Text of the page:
What a lovely day for wandering along the beach and taking it easy after our exertions down the valley. I see that we have another of those Bee flies that we were discussing a few weeks back (see The Sweet Smell of Rain) investigating the sand. Quite an absorbing pastime and there are hobbyists who collect sand, studying its composition from places around the world. The bit that the bee fly is studying for instance contains dark grains, pure white grains and at least fifty shades of grey in between. The colours are determined by the mineral content and the shape depends upon whether it has been washed down from the hills or transported by wind and waves. Ours is angular suggesting that it has come down the valley like us and the colouration is typical of quartz and chert with that odd orange bit by his abdomen probably coming from one of the iron bearing rocks that we observed in How To Get Blood Out Of A Stone.
Let's walk along the back of the beach and see what else we can find. Those bunches of strap like leaves will throw up fragrant blooms of white Sea Daffodils in the summer but we have one common beach plant blossoming here and now and that's Sea Rocket. The seed pods have a very high concentration of erucic acid which is an omega 9 fatty acid and has a bit of a story behind it. You may be familiar with great yellow fields of rape, from which we get rapeseed oil. Rape and sea rocket are closely related and both contain high levels of this acid. We cultivate rapeseed oil for biofuel, animal feed and edible oil but the high levels of erucic acid became a cause of concern after laboratory tests in the 1970s showed that if you stuffed rats full of the stuff then it had a toxic effect on the heart. To be honest, if you pig out exclusively on anything it will probably do you harm – even water can poison you in high enough doses. Enter two bright sparks from the University of Manitoba in Canada who bred rapeseed low in erucic acid and called it Canola oil. Nowadays we just genetically modify the plant of course and canola is widely marketed as the healthy cooking oil. I'll let you make your own mind up on that one.
Here's a pretty little lady, she's a Long tailed Blue. Not as showy as the male who has a lot more blue on his upper wings but it pays not to be too conspicuous when you're sitting there egg laying. This maybe what she has in mind now. Her caterpillars feed on a wide range of leguminous plants in the Fabaceae family such as this Cretan Ebony which is just coming into flower. Shall we take a wander down to the sea and clamber along those interesting looking rocks over there?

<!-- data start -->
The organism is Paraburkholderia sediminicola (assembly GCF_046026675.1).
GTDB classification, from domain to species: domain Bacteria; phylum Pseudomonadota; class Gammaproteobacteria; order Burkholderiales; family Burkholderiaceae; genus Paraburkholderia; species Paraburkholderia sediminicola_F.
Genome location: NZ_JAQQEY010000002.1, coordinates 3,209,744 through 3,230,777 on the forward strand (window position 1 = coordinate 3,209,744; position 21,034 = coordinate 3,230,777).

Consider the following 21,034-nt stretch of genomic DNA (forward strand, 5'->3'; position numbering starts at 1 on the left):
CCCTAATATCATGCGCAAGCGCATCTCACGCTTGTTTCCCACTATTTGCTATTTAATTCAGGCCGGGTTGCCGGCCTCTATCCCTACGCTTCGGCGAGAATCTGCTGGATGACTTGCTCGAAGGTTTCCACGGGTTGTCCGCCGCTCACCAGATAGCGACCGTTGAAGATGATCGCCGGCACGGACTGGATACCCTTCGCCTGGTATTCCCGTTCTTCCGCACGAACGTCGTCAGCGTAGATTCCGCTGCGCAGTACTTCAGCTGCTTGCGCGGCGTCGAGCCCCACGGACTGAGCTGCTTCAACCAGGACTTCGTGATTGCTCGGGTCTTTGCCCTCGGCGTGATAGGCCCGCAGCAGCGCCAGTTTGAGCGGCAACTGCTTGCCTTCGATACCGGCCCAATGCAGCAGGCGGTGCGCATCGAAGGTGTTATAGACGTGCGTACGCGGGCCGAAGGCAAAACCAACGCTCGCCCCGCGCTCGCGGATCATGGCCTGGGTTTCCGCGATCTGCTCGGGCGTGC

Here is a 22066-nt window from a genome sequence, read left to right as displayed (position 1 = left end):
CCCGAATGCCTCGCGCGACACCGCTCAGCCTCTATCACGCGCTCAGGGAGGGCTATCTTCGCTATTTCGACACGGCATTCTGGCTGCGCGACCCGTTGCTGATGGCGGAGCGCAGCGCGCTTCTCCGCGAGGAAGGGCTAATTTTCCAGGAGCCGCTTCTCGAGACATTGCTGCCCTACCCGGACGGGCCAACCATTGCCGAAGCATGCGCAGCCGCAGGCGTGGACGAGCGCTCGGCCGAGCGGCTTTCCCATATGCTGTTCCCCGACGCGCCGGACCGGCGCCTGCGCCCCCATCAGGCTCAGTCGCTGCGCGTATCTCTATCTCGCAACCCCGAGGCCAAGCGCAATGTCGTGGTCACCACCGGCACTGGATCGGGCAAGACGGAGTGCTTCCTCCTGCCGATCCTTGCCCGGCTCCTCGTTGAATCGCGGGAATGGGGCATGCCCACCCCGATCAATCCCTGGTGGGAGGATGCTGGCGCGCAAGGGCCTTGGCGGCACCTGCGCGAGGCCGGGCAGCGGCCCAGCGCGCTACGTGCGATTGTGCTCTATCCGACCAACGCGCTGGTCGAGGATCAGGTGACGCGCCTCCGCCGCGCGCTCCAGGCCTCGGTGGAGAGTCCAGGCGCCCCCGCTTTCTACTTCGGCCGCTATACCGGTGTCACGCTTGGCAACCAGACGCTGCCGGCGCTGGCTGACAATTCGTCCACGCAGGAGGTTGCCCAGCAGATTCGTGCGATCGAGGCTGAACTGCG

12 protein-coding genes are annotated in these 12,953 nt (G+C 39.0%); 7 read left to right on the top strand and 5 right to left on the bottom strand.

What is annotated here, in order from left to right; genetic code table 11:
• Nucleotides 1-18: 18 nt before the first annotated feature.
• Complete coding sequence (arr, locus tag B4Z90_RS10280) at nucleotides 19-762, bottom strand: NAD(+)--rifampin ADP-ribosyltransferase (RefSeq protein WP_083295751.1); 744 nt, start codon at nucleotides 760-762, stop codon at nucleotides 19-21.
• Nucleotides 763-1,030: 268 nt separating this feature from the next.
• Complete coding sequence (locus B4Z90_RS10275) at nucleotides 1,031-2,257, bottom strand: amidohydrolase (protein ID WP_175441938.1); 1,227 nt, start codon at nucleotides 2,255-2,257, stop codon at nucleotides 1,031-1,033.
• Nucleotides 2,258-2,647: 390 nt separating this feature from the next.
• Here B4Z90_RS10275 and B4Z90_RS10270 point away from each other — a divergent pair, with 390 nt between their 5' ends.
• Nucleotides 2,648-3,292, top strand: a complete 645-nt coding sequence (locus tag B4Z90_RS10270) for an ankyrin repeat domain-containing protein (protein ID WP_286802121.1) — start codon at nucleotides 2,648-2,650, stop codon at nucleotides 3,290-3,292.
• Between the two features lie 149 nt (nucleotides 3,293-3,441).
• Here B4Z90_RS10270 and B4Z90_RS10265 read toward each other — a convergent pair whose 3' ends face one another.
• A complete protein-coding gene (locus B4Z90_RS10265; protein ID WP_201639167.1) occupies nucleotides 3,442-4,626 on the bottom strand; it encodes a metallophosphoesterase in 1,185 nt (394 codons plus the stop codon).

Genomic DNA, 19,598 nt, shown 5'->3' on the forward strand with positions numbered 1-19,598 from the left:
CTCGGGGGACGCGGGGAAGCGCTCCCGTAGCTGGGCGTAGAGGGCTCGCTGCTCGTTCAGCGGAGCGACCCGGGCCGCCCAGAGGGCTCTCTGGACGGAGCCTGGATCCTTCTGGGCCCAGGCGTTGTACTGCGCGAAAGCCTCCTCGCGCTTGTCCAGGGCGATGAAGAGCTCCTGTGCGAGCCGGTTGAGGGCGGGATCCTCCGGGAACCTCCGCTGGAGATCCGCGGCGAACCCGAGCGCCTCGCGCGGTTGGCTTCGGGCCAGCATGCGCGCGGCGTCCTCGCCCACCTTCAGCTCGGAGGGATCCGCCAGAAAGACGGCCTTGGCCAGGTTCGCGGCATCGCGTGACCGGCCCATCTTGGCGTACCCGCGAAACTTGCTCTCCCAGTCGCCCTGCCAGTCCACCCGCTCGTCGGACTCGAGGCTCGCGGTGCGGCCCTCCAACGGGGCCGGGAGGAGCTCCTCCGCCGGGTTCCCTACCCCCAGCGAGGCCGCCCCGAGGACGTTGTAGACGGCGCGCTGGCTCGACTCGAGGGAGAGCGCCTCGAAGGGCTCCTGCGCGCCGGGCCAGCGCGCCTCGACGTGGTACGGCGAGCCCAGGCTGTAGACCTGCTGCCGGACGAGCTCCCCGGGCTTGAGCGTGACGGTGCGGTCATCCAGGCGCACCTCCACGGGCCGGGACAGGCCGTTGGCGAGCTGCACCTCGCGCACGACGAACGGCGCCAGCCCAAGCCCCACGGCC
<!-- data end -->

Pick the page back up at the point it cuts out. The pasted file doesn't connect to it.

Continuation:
That seems like a nice place to stop and watch the marine world go by. Not much in the way of fish today... the odd shore crab scuttling about... but there's some seaweed down there which may be harbouring some microscopic life. Let's have a look. Ah, our old friends the diatoms, the very basis of the food web. These are marine diatoms and different to those that we found under the dripping stalactite in A Recipe For Life.
Those wedge shaped ones often cluster together, narrow ends facing inwards, so that they make a complete circle like a flower head. I expect that we disturbed them when we rudely hauled them out of the sea and plonked them on a microscope slide. I think we'll rinse the slide and put them back. You know, it's almost warm enough to join them in there. Maybe in a couple of weeks. When the sea's had a chance to warm up a bit.
The Extra Bit
If you'd like to become an arenophile and collect sand as a hobby there's a society just for you: http://sandcollectors.org/become-a-collector/
Share your nature thoughts, photos and comments on Naturalists (the facebook page that accompanies this blog)
See detailed pictures on Flickr
Read more about the flora and flora of the island in The Nature of Crete (Flipboard Magazine)